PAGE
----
Solid State LapTop Delivers Linux Mobility Option :: Symblogogy
Enterprise mobility devices take on many forms, WiFi enabled handheld datacollectors, smart PDA cellphones, and adapted laptop computers.
The problem with many computer systems that are programmed for deployment throughout an enterprise application (sales force management, route accounting, jobber automation, web 2.0 application development, and etc.) generally just comes with the choice of form factor and operating system.
Enter the Popular Mechanics Editor’s Choice Award - Asus EEEPC 4G-Galaxy 7" PC Mobile Internet Device (512 MB RAM, 4 GB Hard Drive, Webcam, Linux Preloaded).
Image Credit: Edmund Jenks/Asus
This edited from Popular Mechanics –
Top 20 Products at CES
The Technology Editors - Published on: January 7,
Asus EEE WiMax
How it works: The EEEPC is a
full-fledged computer in a tiny package. Costs stay low by integrating a free,
Linux-based operating system that includes everything from Web-browsing software
to sophisticated productivity applications such as a word processor and
It's a great little machine, but
it's going to get a whole lot better: This year, Asus
plans to integrate a WiMAX card, which will offer multi-megabit per second
bandwidth that rivals current cable Internet connections.
Why it matters: Asus has already
shrunk both the form-factor and the
price of laptops with its $400 EEEPC, a 2-pound mini laptop that runs on the
Linux OS and foregoes a hard drive with 4GB of solid-state
flash memory. Now they're on the forefront of a wireless revolution.
This year, Asus will launch the EEEPC with an
integrated WiMAX card, giving people real citywide wireless broadband Internet
service on Sprint's new Xhom service.
Top 20 Products at CES 2008: PM
Editor's Choice Awards - Asus EEE WiMax PC - Image Credit: Popular
This review excerpted and edited from Popular
Asus Eee Is a Tiny PC That
Hits the Mark: Hands-on Blogger Review
By Glenn Reynolds for Popular Mechanics – Jan. 30,
Earlier this month, I reviewed
two tiny PCs and concluded that neither was quite on the mark as a
go-anywhere Web surfing and e-mail tool. ----So I kept hearing and reading about
the Asus, and I finally just ordered one myself—at $399 it wasn't going to break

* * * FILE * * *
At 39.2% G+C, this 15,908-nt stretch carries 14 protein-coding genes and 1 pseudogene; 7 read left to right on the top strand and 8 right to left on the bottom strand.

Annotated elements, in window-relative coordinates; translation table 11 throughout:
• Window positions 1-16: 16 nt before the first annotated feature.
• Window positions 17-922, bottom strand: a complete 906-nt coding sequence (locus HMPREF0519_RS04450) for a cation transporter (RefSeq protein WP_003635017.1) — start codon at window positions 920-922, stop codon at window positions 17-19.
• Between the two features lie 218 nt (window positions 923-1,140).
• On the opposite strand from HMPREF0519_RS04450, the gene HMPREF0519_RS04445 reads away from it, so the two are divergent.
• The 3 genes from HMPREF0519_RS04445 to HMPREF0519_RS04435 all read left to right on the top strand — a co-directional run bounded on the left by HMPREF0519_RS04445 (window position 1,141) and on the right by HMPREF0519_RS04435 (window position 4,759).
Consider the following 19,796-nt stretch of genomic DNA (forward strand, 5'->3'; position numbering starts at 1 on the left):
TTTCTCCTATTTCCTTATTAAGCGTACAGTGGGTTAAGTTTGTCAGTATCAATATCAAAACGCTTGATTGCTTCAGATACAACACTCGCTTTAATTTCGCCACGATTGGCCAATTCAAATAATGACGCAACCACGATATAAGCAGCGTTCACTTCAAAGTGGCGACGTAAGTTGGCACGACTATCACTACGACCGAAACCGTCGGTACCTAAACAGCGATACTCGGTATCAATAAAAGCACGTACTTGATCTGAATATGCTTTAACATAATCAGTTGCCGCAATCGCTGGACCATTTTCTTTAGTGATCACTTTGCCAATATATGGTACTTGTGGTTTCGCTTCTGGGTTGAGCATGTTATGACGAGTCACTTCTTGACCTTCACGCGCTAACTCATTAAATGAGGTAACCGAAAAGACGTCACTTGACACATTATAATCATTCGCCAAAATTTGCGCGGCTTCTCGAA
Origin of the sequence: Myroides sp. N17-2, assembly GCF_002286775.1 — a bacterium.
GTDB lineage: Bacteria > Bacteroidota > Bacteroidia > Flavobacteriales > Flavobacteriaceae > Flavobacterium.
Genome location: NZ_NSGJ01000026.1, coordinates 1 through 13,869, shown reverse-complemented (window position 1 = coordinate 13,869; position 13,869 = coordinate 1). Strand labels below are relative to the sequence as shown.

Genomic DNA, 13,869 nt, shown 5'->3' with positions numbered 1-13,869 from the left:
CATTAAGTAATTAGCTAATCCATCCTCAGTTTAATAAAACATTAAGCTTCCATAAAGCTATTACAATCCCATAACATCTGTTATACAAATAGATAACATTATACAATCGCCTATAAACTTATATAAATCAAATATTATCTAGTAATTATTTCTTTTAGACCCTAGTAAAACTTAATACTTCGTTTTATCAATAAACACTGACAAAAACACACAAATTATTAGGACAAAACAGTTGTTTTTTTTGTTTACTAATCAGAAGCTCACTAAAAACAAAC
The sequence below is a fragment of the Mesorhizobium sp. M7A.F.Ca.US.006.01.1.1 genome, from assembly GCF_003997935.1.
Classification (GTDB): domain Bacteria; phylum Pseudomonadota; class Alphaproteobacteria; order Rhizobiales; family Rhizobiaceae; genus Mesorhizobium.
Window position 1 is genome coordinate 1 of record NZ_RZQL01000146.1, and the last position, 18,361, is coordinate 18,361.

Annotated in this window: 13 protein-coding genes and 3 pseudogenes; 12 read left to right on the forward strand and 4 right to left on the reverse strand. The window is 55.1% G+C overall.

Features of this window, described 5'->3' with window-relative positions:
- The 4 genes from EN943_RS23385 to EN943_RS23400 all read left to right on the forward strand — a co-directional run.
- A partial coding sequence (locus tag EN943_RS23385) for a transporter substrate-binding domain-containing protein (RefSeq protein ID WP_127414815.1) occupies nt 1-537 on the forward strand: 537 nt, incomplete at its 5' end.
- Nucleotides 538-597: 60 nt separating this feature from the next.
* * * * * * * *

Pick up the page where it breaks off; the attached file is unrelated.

I've had it for a couple of weeks now, and I think it fills my
need for an inexpensive tool for surfing, blogging and reading e-mail. It's
cheap, fun and surprisingly full-featured.
There's no hard drive—4 GB of
flash memory is standard, but you can upgrade, or just plug an SD card into the
memory card slot and use that as a second hard drive. ----The Asus has a real,
if diminutive, keyboard. Though the keys are small, it's pretty easy to hit the
correct one without thinking—except for the right shift key, which is tiny and
dangerously close to the up arrow (There's also no CAPS LOCK light, which is
occasionally irritating). Still, it's easy to type on—I'm writing this review on
it—in a way that the slide-out keypads on the Sony and Nokia [reviewed
earlier] are not.
The screen is also tiny but, at
7.5 in., much bigger than those of the Sony and Nokia. I find it easy to read
and navigate pretty much any Web page, and videos from YouTube
play well. Plus, the speakers are surprisingly good for a laptop.
The Asus comes preloaded with a customized Linux
operating system and some basic applications—word processing, photo editing,
music management—but it's primarily an Internet tool.
The one thing it's
missing is some sort of WWAN (i.e., a wireless wide area network such as EVDO
from Sprint or Verizon or HSDPA from AT&T) functionality. It works fine with
Wi-Fi, but without WWAN access you're limited to hot spots, though those are
plentiful nowadays—and there's that version coming this year with an integrated
WiMAX card to work with Sprint's super-speedy Xohm network).
For now, you
could probably use a USB-based AirCard—the Asus comes with a generous three USB
ports (more than the MacBook Air, but I haven't tried that yet). A look at the
Verizon Web site shows that its software doesn't work with Linux, so any work
arounds would be strictly home-brew. (Asus tells me there's no driver yet and
won't be for at least a couple of months.)
Alternatively, it's possible
to put Windows XP on the Eee PC, though
you'd have to buy a copy, for a substantial chunk of the laptop's total price.
The Eee PC also has an Ethernet port and a VGA out. So you get a lot of computer
for the money, and it's also surprisingly chic—when I've pulled it out in public
it's drawn a crowd.
Women, in particular, seem to like
that it will easily fit in an ordinary-size purse.
it perfect? No. But for $399 it's pretty close.
Depending on type of enterprise mobility application and
deployment, this laptop may be the best choice for size (a good bridge),
durability (solid state hard drive), functionality (ample size QWERTY keyboard),
open source (Linux OS for application development), road warrior (enough ports
for any group of applications), and cost!